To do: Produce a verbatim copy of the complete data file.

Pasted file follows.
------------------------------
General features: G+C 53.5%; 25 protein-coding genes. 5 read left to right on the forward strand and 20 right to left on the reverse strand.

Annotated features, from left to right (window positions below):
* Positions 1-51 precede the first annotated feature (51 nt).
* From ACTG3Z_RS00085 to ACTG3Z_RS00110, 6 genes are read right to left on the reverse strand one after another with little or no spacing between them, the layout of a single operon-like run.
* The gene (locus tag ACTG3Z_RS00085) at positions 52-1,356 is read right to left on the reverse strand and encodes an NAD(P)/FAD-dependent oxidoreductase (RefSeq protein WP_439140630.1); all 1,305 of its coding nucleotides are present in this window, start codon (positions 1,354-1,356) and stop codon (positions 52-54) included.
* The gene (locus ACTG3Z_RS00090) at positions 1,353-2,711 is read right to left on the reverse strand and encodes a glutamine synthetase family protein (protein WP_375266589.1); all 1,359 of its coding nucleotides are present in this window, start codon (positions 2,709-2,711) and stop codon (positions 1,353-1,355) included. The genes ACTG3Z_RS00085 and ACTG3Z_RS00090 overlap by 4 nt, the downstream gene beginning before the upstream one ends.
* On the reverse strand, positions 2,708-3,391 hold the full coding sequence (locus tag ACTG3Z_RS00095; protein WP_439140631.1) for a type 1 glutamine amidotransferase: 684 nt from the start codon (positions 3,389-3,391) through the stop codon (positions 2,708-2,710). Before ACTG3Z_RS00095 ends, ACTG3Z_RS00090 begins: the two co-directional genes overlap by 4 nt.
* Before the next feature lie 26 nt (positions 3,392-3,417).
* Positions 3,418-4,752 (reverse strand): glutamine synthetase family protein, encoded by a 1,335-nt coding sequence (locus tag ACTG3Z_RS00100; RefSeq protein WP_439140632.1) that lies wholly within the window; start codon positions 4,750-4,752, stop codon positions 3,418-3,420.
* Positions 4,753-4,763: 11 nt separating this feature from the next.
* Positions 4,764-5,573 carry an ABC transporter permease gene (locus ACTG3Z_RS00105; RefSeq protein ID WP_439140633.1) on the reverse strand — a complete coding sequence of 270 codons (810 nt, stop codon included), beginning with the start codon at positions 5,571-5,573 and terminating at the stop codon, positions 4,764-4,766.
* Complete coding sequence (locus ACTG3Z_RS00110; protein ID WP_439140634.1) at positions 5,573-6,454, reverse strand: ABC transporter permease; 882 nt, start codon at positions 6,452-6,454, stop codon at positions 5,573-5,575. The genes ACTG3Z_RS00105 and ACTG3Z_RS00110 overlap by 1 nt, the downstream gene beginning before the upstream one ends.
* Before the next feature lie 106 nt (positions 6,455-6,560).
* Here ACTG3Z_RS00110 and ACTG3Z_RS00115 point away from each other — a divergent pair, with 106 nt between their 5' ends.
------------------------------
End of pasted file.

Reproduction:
General features: G+C 53.5%; 25 protein-coding genes. 5 read left to right on the forward strand and 20 right to left on the reverse strand.

Annotated features, from left to right (window positions below):
* Positions 1-51 precede the first annotated feature (51 nt).
* From ACTG3Z_RS00085 to ACTG3Z_RS00110, 6 genes are read right to left on the reverse strand one after another with little or no spacing between them, the layout of a single operon-like run.
* The gene (locus tag ACTG3Z_RS00085) at positions 52-1,356 is read right to left on the reverse strand and encodes an NAD(P)/FAD-dependent oxidoreductase (RefSeq protein WP_439140630.1); all 1,305 of its coding nucleotides are present in this window, start codon (positions 1,354-1,356) and stop codon (positions 52-54) included.
* The gene (locus ACTG3Z_RS00090) at positions 1,353-2,711 is read right to left on the reverse strand and encodes a glutamine synthetase family protein (protein WP_375266589.1); all 1,359 of its coding nucleotides are present in this window, start codon (positions 2,709-2,711) and stop codon (positions 1,353-1,355) included. The genes ACTG3Z_RS00085 and ACTG3Z_RS00090 overlap by 4 nt, the downstream gene beginning before the upstream one ends.
* On the reverse strand, positions 2,708-3,391 hold the full coding sequence (locus tag ACTG3Z_RS00095; protein WP_439140631.1) for a type 1 glutamine amidotransferase: 684 nt from the start codon (positions 3,389-3,391) through the stop codon (positions 2,708-2,710). Before ACTG3Z_RS00095 ends, ACTG3Z_RS00090 begins: the two co-directional genes overlap by 4 nt.
* Before the next feature lie 26 nt (positions 3,392-3,417).
* Positions 3,418-4,752 (reverse strand): glutamine synthetase family protein, encoded by a 1,335-nt coding sequence (locus tag ACTG3Z_RS00100; RefSeq protein WP_439140632.1) that lies wholly within the window; start codon positions 4,750-4,752, stop codon positions 3,418-3,420.
* Positions 4,753-4,763: 11 nt separating this feature from the next.
* Positions 4,764-5,573 carry an ABC transporter permease gene (locus ACTG3Z_RS00105; RefSeq protein ID WP_439140633.1) on the reverse strand — a complete coding sequence of 270 codons (810 nt, stop codon included), beginning with the start codon at positions 5,571-5,573 and terminating at the stop codon, positions 4,764-4,766.
* Complete coding sequence (locus ACTG3Z_RS00110; protein ID WP_439140634.1) at positions 5,573-6,454, reverse strand: ABC transporter permease; 882 nt, start codon at positions 6,452-6,454, stop codon at positions 5,573-5,575. The genes ACTG3Z_RS00105 and ACTG3Z_RS00110 overlap by 1 nt, the downstream gene beginning before the upstream one ends.
* Before the next feature lie 106 nt (positions 6,455-6,560).
* Here ACTG3Z_RS00110 and ACTG3Z_RS00115 point away from each other — a divergent pair, with 106 nt between their 5' ends.